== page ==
Beware of marketing over facts.

Any entry dealing with Harold Meyerson involves a man who never met a government solution that didn’t deserve to find a problem to address. It’s worth remembering.

In today’s Washington Post, Mr. Meyerson offers this:

My conservative brethren in the op-ed commentariat have made a disquieting discovery: The Republican candidates for president are saying nothing that addresses the economic anxieties of the American middle class. Both David Brooks and Michael Gerson, writing last Friday in the New York Times and The Post, respectively, expressed a mixture of amazement and horror at the disdain that the candidates display toward broadly centrist proposals to bolster Americans’ economic security, and at the candidates’ apparent indifference to their need to craft such proposals of their own.

How about this for the middle class: Discover a solution for whatever worries you. Invest. Save. Spend. Follow your bliss. Become a miser. Whatever. You have the power. Government doesn’t have the power. We’ll only make things worse. Rely on us and we’ll be back here in four years with greater anxieties.

Naturally, that can’t work because it’s realistic. Instead, we’re supposed to be thankful that there are broadly centrist proposals, which is an unfortunate euphemism for central planning to the needs of one group at the expense of the others. Yet, Mr. Meyerson wants us to agree with this:

“The Democrats propose something” such as expanding health-care coverage for children or providing federal matching funds for 401(k) accounts for families of modest means, bemoaned Brooks, “and the Republicans have no alternative.” Gerson grumbled that the candidates were taking gleeful potshots at the “baby bonds” notion — providing newborns with small savings accounts — that Hillary Clinton briefly floated, despite the fact that the idea has won support from the right as well as the left.

Expanding health care coverage for children. Nope, can’t oppose that, even though the existing program covers poor kids. The expansion would involve reaching into the middle class, presumably to cure their anxieties rather than to purchase their votes in exchange for individual responsibility. It’s for the children.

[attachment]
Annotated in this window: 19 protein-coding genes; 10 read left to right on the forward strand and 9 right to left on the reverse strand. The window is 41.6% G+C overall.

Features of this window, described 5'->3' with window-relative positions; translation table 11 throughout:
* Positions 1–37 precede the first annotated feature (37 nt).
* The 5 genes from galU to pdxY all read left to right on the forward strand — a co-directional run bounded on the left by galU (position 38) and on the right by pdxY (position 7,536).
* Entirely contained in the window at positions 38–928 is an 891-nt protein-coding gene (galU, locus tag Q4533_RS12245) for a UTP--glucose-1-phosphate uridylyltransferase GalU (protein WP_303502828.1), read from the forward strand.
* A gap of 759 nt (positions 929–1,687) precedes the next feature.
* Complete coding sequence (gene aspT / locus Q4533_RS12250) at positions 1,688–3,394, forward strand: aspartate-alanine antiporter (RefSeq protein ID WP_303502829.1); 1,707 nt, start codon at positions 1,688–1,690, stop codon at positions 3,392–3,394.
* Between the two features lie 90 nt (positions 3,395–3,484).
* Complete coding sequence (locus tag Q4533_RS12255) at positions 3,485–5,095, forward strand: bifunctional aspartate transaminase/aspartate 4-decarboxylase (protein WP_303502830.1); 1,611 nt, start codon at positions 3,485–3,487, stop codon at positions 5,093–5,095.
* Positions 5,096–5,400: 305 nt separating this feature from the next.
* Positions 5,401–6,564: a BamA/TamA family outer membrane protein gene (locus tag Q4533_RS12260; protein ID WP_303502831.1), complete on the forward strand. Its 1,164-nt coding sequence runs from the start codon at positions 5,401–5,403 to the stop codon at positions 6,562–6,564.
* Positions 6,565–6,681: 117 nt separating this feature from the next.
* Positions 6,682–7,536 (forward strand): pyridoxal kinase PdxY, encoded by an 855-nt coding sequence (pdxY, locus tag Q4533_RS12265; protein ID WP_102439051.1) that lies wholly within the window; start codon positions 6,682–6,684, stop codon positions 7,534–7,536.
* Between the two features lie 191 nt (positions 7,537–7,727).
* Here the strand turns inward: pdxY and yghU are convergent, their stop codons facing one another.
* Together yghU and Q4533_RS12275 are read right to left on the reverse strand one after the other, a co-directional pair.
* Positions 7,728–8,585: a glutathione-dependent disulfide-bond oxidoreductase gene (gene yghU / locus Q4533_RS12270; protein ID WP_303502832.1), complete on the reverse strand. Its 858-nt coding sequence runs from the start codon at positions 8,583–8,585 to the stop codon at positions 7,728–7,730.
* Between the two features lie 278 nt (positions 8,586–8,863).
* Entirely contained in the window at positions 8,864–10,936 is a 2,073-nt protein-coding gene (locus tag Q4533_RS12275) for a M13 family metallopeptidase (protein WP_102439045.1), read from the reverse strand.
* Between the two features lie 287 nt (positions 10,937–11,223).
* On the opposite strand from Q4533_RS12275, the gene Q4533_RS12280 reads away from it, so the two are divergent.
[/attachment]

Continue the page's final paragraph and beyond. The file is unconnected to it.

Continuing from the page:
Federal matching funds for 401(k) accounts for families of “modest means” is nothing more than a transfer from “the rich” to the “poor”, as defined by a politician. It doesn’t matter if “the rich” live in a high-cost of living area or use their funds to invest in new businesses that will employ those of “modest means”. No, a straight wealth transfer is enlightened statecraft.

I’m amazed that Mr. Meyerson is bold enough to endorse baby bonds. While it’s amusing to assume that $5,000 is a small amount, when multiplied by the roughly 4,000,000 babies born each year, $20,000,000,000 is not a small amount. Even if we ignored mathematics, Sen. Clinton has already abandoned the idea. I’d like to see the support she received from the right that’s so convincing she dropped the plan immediately.

As a road map to governance, this is both dim and skimpy. President Giuliani, Romney, McCain or Thompson can reliably be counted on to be against whatever Clinton is for. Beyond that, if we total up their domestic and economic policy proposals, they intend to do almost nothing at all.

If they weren’t raving lunatics, charlatans, or both, I’d say “Great, where do I check their name on my ballot.”

What unites these positions is more than just a common opposition to Hillary’s (or John Edwards’s or Barack Obama’s) proposals for universal coverage. They also adhere to the fundamental Republican laws handed down by Goldwater and Reagan: All government interventions on behalf of the people are inherently wrong. They erode freedom. The market can do a better job of whatever it is that needs doing.


What the Republican field fails to realize is that the America that Goldwater and Reagan defended against the presumed predations of government no longer exists. …


… When Barry and Ronnie walked the earth, most Americans had enduring relations with their employers (ensured, in many cases, by a union contract), and their employers often provided them with health benefits and a pension. …

Where has that gotten us? People become uninsured the moment they change or lose a job. This is a condition FDR created with the New Deal. And there are underfunded pensions that one could arguably say came about because individuals punted control of that part of their life to someone else who may or may not have the individual’s best interest as prime motivation.

… Clearly, the private sector that Barry and Ron extolled while denouncing government ain’t what it used to be, and Americans know it.

No doubt the quickening creep of the federal government into all areas of economic life has nothing to do with that.

By the evidence of all polls, Americans are now looking more to government to provide, at least in health care, some of the security that employers used to offer.

Trading one parent for another is a good idea? Why? I’m not interested in letting people who are too immature to manage their own lives have the reigns of mine, as well.

A recent Wall Street Journal-NBC News poll even showed that 59 percent of Republicans believe that foreign trade is bad for the U.S. economy, vs. just 32 percent who think it’s good.

If it’s to be believed, 59% of Republicans are idiots on this issue.

So, the short version is that Harold Meyerson still thinks government is benevolent and politicians won’t sell out today’s voter with a transfer of those promises to tomorrow’s voter.